“Data center administrators and application users have looked for simple, powerful and more flexible ways to run applications at their highest potential, and to enable their own innovations as a competitive advantage,” said Gilad Shainer, vice president of marketing at Mellanox Technologies. “The Programmable ConnectX-3 Pro adapter card with FPGA completely revitalizes a data center’s ability to boost application performance by enabling a flexible and efficient programmable capability as data enters the network interface or is sent out.”

http://www.mellanox.com

Tuesday, November 18, 2014

Intel's Next Xeon Phi Brings Omni-Path Fabric and 10nm process

Intel's third-generation Intel Xeon Phi product family, code-named Knights Hill, will be built using Intel's 10nm process technology and integrate Intel Omni-Path Fabric technology. Knights Hill will follow the upcoming Knights Landing product, with first commercial systems based on Knights Landing expected to begin shipping next year.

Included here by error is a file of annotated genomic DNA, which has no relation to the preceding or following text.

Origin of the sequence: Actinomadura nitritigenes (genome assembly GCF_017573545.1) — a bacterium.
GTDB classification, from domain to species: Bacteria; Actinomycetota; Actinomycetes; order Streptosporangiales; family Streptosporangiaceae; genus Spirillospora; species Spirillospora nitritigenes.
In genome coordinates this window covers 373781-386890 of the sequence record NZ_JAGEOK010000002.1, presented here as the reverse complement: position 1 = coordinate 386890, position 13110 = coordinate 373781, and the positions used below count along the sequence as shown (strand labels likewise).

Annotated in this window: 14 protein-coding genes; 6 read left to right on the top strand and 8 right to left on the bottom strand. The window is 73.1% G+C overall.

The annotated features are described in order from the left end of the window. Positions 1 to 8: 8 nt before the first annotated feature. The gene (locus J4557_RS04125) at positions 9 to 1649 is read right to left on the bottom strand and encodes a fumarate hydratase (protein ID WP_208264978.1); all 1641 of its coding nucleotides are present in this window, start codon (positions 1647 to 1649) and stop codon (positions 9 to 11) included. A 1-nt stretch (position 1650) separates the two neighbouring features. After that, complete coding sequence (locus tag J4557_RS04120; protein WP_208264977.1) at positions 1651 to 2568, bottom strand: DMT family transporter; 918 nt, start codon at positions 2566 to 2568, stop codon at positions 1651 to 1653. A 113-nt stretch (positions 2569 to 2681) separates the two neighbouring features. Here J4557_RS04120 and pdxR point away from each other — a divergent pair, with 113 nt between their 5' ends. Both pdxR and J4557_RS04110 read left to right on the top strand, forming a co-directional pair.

Intel also disclosed that its Intel Omni-Path Architecture will achieve 100 Gbps line speed and up to 56 percent lower switch fabric latency in medium-to-large clusters than InfiniBand alternatives. The architecture targets a 48 port switch chip compared to the current 36 port InfiniBand alternatives. This will reduce the number of switches required in HPC clusters.

"Intel is excited about the strong market momentum and customer investment in the development of HPC systems based on current and future Intel Xeon Phi processors and high-speed fabric technology," said Charles Wuischpard, vice president, Data Center Group, and general manager of Workstations and HPC at Intel. "The integration of these fundamental HPC building blocks, combined with an open standards-based programming model, will maximize HPC system performance, broaden accessibility and use, and serve as the on-ramp to exascale."